Defensive Shooting Means Quickly Getting Hits That are Good Enough


I was out at the range yesterday with a friend. We were shooting paper targets at 7 yards. We were using some high visibility Caldwell targets so that we could easily see our hits. We were both shooting inexpensive FMJ practice ammo and getting mediocre groups shooting free handed even from the short distances.

My friend commented that neither of us was shooting the tightest of groups. He was definitely correct. We weren’t. However, I pointed out that in terms of defensive pistol shooting, the perfect bullseye really isn’t the name of the game. He seemed intrigued by my comment.

If a person is forced to defend themselves by using deadly force in the form of their carry pistol, the odds of having the time, dexterity, and presence of mind to line up the sites for a perfect bullseye shot are slim. While the only way to stop an aggressor definitively with any single shot from any pistol caliber is a direct hit to the central nervous system. That isn’t what typically happens in the real world.

Defensive shooting involves aiming for center mass. The largest part of the body is not only the largest target, but also where the vital organs such as the heart and lungs reside. This is the best target area for defensive shooting because the largest target minimizes the risk of collateral damage from a missed shot. This is of course why silhouette targets like the B-27 score hits in this area the highest. They aren’t the mythical “one shot stop” but they are hits to an area that is the largest available target containing vital organs that can quickly (NOT instantly) incapacitate an attacker.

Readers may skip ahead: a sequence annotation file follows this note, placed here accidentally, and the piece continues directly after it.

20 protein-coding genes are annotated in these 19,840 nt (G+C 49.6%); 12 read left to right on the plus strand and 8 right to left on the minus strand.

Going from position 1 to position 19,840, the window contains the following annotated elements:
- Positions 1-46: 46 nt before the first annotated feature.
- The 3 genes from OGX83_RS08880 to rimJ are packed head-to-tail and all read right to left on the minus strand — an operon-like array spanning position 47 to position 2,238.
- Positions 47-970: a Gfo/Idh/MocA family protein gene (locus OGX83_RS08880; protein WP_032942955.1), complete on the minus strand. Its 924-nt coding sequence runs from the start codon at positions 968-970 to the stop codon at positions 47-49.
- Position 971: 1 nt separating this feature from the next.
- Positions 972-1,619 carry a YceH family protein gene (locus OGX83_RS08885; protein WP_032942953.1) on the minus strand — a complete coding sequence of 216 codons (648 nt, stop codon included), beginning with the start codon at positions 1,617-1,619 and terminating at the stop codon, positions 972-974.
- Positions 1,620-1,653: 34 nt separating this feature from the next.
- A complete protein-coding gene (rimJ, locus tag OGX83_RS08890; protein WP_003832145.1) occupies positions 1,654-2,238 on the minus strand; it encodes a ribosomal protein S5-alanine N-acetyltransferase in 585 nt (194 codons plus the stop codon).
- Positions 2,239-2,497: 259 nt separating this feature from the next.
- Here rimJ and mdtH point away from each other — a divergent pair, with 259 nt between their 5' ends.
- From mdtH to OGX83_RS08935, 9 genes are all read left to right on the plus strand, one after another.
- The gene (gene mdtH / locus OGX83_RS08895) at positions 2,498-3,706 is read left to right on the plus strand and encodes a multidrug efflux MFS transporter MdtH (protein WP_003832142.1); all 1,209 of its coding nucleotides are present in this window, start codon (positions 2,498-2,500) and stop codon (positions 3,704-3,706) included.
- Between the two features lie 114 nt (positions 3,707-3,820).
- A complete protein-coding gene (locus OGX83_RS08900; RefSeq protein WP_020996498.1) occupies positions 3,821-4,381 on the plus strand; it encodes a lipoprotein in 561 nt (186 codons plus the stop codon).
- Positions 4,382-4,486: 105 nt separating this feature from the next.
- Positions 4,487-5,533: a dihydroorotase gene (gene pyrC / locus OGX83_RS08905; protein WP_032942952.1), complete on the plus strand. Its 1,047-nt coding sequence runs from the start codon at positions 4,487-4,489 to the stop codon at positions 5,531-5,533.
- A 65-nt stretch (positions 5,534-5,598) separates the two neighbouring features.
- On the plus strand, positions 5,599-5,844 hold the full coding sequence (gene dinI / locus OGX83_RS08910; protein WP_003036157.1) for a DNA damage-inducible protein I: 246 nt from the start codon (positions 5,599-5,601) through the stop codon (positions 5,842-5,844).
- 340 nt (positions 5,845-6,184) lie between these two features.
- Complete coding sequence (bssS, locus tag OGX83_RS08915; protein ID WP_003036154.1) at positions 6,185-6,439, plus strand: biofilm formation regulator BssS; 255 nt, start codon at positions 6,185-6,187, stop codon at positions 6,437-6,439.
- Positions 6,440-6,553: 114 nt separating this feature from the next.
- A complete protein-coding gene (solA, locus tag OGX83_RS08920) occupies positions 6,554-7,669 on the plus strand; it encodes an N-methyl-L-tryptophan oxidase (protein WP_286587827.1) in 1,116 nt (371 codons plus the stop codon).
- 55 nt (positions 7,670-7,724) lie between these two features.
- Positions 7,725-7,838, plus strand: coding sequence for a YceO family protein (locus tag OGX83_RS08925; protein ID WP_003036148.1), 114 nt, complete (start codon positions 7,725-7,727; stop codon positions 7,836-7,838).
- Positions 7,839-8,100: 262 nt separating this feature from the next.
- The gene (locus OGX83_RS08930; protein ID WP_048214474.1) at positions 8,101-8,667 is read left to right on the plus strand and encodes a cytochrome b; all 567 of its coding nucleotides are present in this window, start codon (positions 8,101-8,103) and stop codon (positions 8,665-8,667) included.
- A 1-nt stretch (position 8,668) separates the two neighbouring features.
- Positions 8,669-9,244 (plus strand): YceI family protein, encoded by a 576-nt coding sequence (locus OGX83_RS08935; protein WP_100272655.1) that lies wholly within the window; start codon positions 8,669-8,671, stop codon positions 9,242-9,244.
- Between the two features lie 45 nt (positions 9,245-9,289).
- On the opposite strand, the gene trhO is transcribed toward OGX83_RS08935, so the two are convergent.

Going out to a range and repeatedly poking holes in a sheet of paper at a fixed distance isn’t really great practice for much of anything other than knowing how to operate your pistol’s controls (safeties, slide release, magazine release, clearing malfunctions, etc.) Few real life defensive situations occur at a fixed distance. Neither an attacker or victim is going to stand still during an exchange of gunfire. No one likes to leak so all involved parties would seek to move to cover.

So, the key to all of this is – don’t focus on trying to get a perfect bullseye on your target. Practice trying to get multiple shots that are “good enough” on target in the least amount of time you reasonably and safely can.

I know that few ranges are going to allow shooters to rapid fire, or draw from concealment, or draw from a holster, or use cover, or provide moving targets, or allow patrons to shoot and move. It’s just too risky with a large number of people. Always work within the rules of what your range permits, but if possible, either work on some dry fire practice at home (with an UNLOADED or simulator firearm) or seek out some quality advanced training courses.

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